Don’t Become Liable for Your Parent’s Long Term Care Costs

October 29th, 2012

Nursing homes may not require a child to guaranty a parent’s bill although some courts  may enforce a so-called “voluntary” guaranty.  Of course, in the stress filled admission of a parent to a care facility, a child may not realize that he/she is agreeing to a “voluntary” guaranty.  Care facility contracts frequently have other unfavorable provisions that can be difficult to understand or even notice.  Nevertheless, courts often enforce contracts against an individual who later claims he/she didn’t realize that the contract imposes undesirable obligations.

A recent case illustrates what can go wrong when a child signs a care agreement without fully understanding its terms and their ramifications.  Cook Willow Health Center v. Andrian (Conn. Super. Ct., No. CV116008672, Sept. 28, 2012).  The care facility alleged that a resident’s daughter signed an admission contract in which she agreed to take steps to pay the facility with her mother’s assets or qualify the mother for Medicaid.  Apparently the daughter didn’t follow through, as the nursing home sued the daughter for its unpaid bill.  The daughter tried to side step liability citing the prohibition of guaranty requirements, but the court held that there was no guaranty.  Instead, the court said in signing the admission contract as “responsible party”the daughter  had voluntarily committed to certain actions that should get the nursing home paid and the facility had a right to rely on that undertaking and sue the daughter for breach of contract.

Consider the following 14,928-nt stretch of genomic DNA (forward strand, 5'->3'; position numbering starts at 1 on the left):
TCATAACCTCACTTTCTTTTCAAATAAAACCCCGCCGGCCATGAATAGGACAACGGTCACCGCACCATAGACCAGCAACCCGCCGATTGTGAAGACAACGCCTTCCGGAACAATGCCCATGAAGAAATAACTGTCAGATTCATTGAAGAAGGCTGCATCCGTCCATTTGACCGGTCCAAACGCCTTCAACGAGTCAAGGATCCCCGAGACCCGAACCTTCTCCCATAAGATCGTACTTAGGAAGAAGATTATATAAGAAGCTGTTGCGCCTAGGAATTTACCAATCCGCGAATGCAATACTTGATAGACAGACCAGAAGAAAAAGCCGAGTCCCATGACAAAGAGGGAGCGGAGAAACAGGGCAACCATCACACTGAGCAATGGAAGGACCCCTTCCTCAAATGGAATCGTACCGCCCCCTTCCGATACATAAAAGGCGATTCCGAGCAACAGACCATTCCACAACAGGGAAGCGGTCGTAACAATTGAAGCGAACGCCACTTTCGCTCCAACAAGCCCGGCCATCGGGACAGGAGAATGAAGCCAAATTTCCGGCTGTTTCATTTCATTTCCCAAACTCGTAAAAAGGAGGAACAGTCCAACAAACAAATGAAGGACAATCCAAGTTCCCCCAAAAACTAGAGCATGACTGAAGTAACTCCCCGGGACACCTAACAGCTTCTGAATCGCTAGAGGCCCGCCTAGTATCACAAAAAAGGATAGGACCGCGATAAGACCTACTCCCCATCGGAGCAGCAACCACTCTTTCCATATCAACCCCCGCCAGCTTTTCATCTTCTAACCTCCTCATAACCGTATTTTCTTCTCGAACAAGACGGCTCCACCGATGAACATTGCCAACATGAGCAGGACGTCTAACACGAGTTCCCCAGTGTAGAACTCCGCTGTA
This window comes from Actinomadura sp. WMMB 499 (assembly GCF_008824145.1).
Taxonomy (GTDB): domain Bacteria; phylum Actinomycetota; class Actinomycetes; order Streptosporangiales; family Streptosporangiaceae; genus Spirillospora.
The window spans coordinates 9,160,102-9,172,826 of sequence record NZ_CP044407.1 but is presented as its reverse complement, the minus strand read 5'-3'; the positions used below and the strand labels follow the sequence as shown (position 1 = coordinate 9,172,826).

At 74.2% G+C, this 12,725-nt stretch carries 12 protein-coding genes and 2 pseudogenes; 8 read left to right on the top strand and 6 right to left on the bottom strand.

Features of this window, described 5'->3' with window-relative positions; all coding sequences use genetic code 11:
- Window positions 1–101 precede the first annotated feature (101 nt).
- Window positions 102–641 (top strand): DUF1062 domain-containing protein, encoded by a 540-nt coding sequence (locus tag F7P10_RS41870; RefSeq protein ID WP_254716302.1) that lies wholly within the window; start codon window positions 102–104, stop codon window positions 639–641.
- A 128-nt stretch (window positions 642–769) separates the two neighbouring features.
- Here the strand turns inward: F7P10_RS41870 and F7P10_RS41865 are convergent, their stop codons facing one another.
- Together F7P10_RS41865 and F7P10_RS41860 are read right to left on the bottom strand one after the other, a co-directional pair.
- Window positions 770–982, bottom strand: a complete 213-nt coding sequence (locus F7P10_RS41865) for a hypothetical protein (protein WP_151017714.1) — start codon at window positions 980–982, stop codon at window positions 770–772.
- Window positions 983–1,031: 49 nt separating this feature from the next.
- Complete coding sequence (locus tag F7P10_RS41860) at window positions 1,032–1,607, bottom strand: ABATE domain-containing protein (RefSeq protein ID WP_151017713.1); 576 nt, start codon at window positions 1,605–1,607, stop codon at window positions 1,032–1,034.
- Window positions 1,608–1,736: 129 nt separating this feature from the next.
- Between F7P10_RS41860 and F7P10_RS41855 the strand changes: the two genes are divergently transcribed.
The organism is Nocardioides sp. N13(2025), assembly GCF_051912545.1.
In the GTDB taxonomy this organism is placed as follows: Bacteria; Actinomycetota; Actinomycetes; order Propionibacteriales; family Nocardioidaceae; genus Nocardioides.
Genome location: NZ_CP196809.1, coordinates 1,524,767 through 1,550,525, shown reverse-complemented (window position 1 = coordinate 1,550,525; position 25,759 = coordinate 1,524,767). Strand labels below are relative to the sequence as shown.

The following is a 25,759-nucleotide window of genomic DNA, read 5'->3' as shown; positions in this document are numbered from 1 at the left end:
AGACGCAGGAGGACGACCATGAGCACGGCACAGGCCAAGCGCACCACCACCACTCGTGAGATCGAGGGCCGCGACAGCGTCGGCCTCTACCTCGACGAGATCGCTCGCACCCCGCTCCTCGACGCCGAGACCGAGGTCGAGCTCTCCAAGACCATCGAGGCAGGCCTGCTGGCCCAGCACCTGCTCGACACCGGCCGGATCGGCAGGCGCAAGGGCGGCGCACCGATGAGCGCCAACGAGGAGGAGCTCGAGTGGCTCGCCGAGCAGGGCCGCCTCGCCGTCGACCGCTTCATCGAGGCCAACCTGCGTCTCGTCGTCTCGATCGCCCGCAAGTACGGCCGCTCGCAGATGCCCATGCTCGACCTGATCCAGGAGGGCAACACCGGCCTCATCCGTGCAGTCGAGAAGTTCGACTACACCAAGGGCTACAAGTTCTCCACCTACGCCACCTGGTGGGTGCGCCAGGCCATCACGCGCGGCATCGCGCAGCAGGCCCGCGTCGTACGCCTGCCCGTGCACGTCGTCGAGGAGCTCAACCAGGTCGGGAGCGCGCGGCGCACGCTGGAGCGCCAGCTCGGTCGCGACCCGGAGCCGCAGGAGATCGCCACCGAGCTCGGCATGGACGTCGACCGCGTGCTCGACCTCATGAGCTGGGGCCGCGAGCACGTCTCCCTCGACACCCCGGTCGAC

How could the daughter have avoided liability?  A child doesn’t normally have an obligation to spend a parent’s money or apply for Medicaid– but see our May 8, 2012 blog post regarding state laws that may make a child liable for a parent’s health care costs.  Therefore, the daughter shouldn’t have agreed to these obligations unless  she was prepared to honor them.  Of course, the facility may have refused to admit the parent without a contract and the obligations weren’t inherently unreasonable.

Thus, it is crucial to consult a lawyer before signing any care facility agreement (or other contract).  A lawyer should explain the ramifications of a proposed contract and possibly recommend changes.  For instance, FriedmanLaw often helps clients understand facility agreements and negotiate more favorable terms.  Since ignorance of contract terms doesn’t excuse their breach, it is risky to sign any contract without first consulting a lawyer.

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